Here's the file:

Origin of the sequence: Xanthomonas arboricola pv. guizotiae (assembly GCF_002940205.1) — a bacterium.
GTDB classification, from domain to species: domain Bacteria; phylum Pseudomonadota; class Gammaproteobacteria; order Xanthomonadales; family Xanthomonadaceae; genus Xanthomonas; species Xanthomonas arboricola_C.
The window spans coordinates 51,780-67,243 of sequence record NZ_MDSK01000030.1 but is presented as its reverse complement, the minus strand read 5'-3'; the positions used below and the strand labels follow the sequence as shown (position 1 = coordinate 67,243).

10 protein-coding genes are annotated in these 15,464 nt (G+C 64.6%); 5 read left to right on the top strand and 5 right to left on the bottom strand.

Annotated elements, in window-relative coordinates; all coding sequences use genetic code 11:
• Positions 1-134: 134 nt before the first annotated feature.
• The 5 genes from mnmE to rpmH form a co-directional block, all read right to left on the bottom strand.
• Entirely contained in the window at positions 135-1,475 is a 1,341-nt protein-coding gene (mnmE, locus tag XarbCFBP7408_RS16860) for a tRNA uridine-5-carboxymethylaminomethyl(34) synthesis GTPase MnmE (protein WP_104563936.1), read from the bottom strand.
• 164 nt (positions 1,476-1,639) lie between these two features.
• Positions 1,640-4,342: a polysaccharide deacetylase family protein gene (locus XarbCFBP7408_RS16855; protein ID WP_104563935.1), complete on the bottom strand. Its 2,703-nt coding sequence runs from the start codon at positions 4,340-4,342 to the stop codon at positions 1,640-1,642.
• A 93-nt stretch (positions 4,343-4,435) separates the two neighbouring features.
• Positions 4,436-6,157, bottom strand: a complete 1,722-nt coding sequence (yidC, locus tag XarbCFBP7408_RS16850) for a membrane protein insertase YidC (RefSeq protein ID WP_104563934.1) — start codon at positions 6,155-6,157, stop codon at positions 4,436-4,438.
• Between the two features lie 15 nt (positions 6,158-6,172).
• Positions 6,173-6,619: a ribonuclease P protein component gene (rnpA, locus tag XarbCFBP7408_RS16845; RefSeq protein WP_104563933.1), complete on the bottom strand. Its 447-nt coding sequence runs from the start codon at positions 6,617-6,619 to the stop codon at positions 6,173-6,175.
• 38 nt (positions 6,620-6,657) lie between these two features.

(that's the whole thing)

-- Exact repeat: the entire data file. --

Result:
Origin of the sequence: Xanthomonas arboricola pv. guizotiae (assembly GCF_002940205.1) — a bacterium.
GTDB classification, from domain to species: domain Bacteria; phylum Pseudomonadota; class Gammaproteobacteria; order Xanthomonadales; family Xanthomonadaceae; genus Xanthomonas; species Xanthomonas arboricola_C.
The window spans coordinates 51,780-67,243 of sequence record NZ_MDSK01000030.1 but is presented as its reverse complement, the minus strand read 5'-3'; the positions used below and the strand labels follow the sequence as shown (position 1 = coordinate 67,243).

10 protein-coding genes are annotated in these 15,464 nt (G+C 64.6%); 5 read left to right on the top strand and 5 right to left on the bottom strand.

Annotated elements, in window-relative coordinates; all coding sequences use genetic code 11:
• Positions 1-134: 134 nt before the first annotated feature.
• The 5 genes from mnmE to rpmH form a co-directional block, all read right to left on the bottom strand.
• Entirely contained in the window at positions 135-1,475 is a 1,341-nt protein-coding gene (mnmE, locus tag XarbCFBP7408_RS16860) for a tRNA uridine-5-carboxymethylaminomethyl(34) synthesis GTPase MnmE (protein WP_104563936.1), read from the bottom strand.
• 164 nt (positions 1,476-1,639) lie between these two features.
• Positions 1,640-4,342: a polysaccharide deacetylase family protein gene (locus XarbCFBP7408_RS16855; protein ID WP_104563935.1), complete on the bottom strand. Its 2,703-nt coding sequence runs from the start codon at positions 4,340-4,342 to the stop codon at positions 1,640-1,642.
• A 93-nt stretch (positions 4,343-4,435) separates the two neighbouring features.
• Positions 4,436-6,157, bottom strand: a complete 1,722-nt coding sequence (yidC, locus tag XarbCFBP7408_RS16850) for a membrane protein insertase YidC (RefSeq protein ID WP_104563934.1) — start codon at positions 6,155-6,157, stop codon at positions 4,436-4,438.
• Between the two features lie 15 nt (positions 6,158-6,172).
• Positions 6,173-6,619: a ribonuclease P protein component gene (rnpA, locus tag XarbCFBP7408_RS16845; RefSeq protein WP_104563933.1), complete on the bottom strand. Its 447-nt coding sequence runs from the start codon at positions 6,617-6,619 to the stop codon at positions 6,173-6,175.
• 38 nt (positions 6,620-6,657) lie between these two features.